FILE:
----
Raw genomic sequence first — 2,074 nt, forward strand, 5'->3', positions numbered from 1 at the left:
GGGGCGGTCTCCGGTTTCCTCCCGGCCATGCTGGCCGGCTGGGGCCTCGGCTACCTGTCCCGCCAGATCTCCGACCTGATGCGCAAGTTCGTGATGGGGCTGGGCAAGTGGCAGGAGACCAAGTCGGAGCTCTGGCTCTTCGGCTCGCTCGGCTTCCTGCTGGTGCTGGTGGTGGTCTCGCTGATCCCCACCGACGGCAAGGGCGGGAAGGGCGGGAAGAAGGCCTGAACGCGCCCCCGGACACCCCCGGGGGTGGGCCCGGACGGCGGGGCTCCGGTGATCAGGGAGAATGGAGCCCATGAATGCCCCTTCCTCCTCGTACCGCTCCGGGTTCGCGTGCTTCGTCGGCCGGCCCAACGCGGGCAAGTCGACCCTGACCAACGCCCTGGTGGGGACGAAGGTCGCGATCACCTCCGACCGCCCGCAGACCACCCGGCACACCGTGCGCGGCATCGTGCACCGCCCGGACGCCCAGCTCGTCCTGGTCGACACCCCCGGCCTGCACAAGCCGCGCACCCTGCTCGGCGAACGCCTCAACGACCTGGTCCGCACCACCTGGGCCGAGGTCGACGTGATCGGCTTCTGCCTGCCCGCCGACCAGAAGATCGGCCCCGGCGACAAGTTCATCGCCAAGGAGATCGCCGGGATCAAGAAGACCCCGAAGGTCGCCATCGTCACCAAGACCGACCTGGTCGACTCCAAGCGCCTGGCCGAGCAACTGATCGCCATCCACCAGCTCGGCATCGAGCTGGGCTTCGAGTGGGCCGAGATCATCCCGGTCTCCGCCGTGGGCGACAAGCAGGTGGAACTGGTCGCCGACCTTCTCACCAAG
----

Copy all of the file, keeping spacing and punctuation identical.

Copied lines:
Raw genomic sequence first — 2,074 nt, forward strand, 5'->3', positions numbered from 1 at the left:
GGGGCGGTCTCCGGTTTCCTCCCGGCCATGCTGGCCGGCTGGGGCCTCGGCTACCTGTCCCGCCAGATCTCCGACCTGATGCGCAAGTTCGTGATGGGGCTGGGCAAGTGGCAGGAGACCAAGTCGGAGCTCTGGCTCTTCGGCTCGCTCGGCTTCCTGCTGGTGCTGGTGGTGGTCTCGCTGATCCCCACCGACGGCAAGGGCGGGAAGGGCGGGAAGAAGGCCTGAACGCGCCCCCGGACACCCCCGGGGGTGGGCCCGGACGGCGGGGCTCCGGTGATCAGGGAGAATGGAGCCCATGAATGCCCCTTCCTCCTCGTACCGCTCCGGGTTCGCGTGCTTCGTCGGCCGGCCCAACGCGGGCAAGTCGACCCTGACCAACGCCCTGGTGGGGACGAAGGTCGCGATCACCTCCGACCGCCCGCAGACCACCCGGCACACCGTGCGCGGCATCGTGCACCGCCCGGACGCCCAGCTCGTCCTGGTCGACACCCCCGGCCTGCACAAGCCGCGCACCCTGCTCGGCGAACGCCTCAACGACCTGGTCCGCACCACCTGGGCCGAGGTCGACGTGATCGGCTTCTGCCTGCCCGCCGACCAGAAGATCGGCCCCGGCGACAAGTTCATCGCCAAGGAGATCGCCGGGATCAAGAAGACCCCGAAGGTCGCCATCGTCACCAAGACCGACCTGGTCGACTCCAAGCGCCTGGCCGAGCAACTGATCGCCATCCACCAGCTCGGCATCGAGCTGGGCTTCGAGTGGGCCGAGATCATCCCGGTCTCCGCCGTGGGCGACAAGCAGGTGGAACTGGTCGCCGACCTTCTCACCAAG